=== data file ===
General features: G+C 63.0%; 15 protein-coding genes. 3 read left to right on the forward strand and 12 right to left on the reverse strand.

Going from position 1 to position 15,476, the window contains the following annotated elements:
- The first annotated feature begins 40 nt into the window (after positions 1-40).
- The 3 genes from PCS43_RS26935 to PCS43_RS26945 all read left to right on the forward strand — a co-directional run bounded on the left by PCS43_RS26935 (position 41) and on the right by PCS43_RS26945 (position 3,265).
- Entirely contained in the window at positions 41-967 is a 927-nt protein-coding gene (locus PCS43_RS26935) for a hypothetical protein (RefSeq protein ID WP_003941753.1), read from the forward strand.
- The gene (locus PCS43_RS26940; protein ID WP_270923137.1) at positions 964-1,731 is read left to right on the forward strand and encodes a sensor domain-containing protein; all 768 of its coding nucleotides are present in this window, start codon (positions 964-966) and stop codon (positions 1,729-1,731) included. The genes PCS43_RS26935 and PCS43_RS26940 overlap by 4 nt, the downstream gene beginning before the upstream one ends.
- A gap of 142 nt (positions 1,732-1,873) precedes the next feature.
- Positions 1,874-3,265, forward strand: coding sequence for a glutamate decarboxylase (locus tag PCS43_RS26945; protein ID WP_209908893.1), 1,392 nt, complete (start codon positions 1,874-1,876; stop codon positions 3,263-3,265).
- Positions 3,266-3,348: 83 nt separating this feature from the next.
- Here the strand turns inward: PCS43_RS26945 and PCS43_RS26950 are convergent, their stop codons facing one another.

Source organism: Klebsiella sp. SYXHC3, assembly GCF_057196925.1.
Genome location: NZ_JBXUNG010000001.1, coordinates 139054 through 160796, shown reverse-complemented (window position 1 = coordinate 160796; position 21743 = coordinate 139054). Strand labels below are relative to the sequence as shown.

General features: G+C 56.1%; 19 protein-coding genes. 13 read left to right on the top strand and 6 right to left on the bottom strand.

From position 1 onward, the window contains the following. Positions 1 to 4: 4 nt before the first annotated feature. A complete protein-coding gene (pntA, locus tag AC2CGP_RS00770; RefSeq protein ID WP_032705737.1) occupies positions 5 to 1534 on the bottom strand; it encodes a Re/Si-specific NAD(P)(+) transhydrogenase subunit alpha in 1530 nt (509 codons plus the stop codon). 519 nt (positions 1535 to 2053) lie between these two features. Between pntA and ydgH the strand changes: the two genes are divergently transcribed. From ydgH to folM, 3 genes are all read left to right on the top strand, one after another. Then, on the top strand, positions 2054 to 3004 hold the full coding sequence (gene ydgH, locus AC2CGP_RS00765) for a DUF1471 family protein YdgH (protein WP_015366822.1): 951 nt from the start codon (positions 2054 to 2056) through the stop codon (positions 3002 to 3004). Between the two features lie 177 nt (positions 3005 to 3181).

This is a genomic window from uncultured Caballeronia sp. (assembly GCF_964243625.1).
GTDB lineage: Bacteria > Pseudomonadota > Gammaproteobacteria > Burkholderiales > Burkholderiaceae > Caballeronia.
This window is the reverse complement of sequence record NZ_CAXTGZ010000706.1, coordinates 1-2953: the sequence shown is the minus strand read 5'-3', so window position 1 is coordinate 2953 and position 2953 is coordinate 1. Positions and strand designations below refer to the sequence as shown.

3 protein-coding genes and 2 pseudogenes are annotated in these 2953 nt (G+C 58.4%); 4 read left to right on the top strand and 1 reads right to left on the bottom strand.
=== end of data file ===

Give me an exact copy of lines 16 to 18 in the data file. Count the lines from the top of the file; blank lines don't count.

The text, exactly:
GTDB lineage: Bacteria > Pseudomonadota > Gammaproteobacteria > Burkholderiales > Burkholderiaceae > Caballeronia.
This window is the reverse complement of sequence record NZ_CAXTGZ010000706.1, coordinates 1-2953: the sequence shown is the minus strand read 5'-3', so window position 1 is coordinate 2953 and position 2953 is coordinate 1. Positions and strand designations below refer to the sequence as shown.

3 protein-coding genes and 2 pseudogenes are annotated in these 2953 nt (G+C 58.4%); 4 read left to right on the top strand and 1 reads right to left on the bottom strand.